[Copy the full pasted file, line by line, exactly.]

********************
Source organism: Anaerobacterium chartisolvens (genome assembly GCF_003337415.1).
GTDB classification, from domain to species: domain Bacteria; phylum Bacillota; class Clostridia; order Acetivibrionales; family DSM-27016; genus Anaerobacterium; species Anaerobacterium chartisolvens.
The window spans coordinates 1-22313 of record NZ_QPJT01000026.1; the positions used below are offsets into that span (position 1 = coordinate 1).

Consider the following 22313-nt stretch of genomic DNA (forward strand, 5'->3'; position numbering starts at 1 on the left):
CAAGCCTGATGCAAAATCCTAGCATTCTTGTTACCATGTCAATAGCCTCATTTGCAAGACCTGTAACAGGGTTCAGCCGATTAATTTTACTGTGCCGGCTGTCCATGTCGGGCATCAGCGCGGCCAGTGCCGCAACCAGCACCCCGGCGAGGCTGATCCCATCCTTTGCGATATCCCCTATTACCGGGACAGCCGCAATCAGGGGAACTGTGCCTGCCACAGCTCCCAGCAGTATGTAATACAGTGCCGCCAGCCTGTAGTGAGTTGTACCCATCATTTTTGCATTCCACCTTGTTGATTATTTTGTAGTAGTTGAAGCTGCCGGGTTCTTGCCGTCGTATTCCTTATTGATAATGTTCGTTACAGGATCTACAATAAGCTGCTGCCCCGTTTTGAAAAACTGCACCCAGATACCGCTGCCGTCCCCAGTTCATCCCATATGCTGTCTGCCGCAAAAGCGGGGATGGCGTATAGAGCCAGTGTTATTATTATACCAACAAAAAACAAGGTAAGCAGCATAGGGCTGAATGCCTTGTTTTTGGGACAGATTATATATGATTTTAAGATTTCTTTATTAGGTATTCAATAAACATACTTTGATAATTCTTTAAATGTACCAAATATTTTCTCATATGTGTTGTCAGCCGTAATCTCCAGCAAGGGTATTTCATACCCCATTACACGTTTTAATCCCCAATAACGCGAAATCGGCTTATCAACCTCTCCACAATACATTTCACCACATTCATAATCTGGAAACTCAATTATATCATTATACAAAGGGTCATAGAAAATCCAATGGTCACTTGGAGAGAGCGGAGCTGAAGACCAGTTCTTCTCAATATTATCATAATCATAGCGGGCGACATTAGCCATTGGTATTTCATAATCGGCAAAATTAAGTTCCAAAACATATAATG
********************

Source organism: Anaerobacterium chartisolvens (genome assembly GCF_003337415.1).
GTDB classification, from domain to species: domain Bacteria; phylum Bacillota; class Clostridia; order Acetivibrionales; family DSM-27016; genus Anaerobacterium; species Anaerobacterium chartisolvens.
The window spans coordinates 1-22313 of record NZ_QPJT01000026.1; the positions used below are offsets into that span (position 1 = coordinate 1).

Consider the following 22313-nt stretch of genomic DNA (forward strand, 5'->3'; position numbering starts at 1 on the left):
CAAGCCTGATGCAAAATCCTAGCATTCTTGTTACCATGTCAATAGCCTCATTTGCAAGACCTGTAACAGGGTTCAGCCGATTAATTTTACTGTGCCGGCTGTCCATGTCGGGCATCAGCGCGGCCAGTGCCGCAACCAGCACCCCGGCGAGGCTGATCCCATCCTTTGCGATATCCCCTATTACCGGGACAGCCGCAATCAGGGGAACTGTGCCTGCCACAGCTCCCAGCAGTATGTAATACAGTGCCGCCAGCCTGTAGTGAGTTGTACCCATCATTTTTGCATTCCACCTTGTTGATTATTTTGTAGTAGTTGAAGCTGCCGGGTTCTTGCCGTCGTATTCCTTATTGATAATGTTCGTTACAGGATCTACAATAAGCTGCTGCCCCGTTTTGAAAAACTGCACCCAGATACCGCTGCCGTCCCCAGTTCATCCCATATGCTGTCTGCCGCAAAAGCGGGGATGGCGTATAGAGCCAGTGTTATTATTATACCAACAAAAAACAAGGTAAGCAGCATAGGGCTGAATGCCTTGTTTTTGGGACAGATTATATATGATTTTAAGATTTCTTTATTAGGTATTCAATAAACATACTTTGATAATTCTTTAAATGTACCAAATATTTTCTCATATGTGTTGTCAGCCGTAATCTCCAGCAAGGGTATTTCATACCCCATTACACGTTTTAATCCCCAATAACGCGAAATCGGCTTATCAACCTCTCCACAATACATTTCACCACATTCATAATCTGGAAACTCAATTATATCATTATACAAAGGGTCATAGAAAATCCAATGGTCACTTGGAGAGAGCGGAGCTGAAGACCAGTTCTTCTCAATATTATCATAATCATAGCGGGCGACATTAGCCATTGGTATTTCATAATCGGCAAAATTAAGTTCCAAAACATATAATG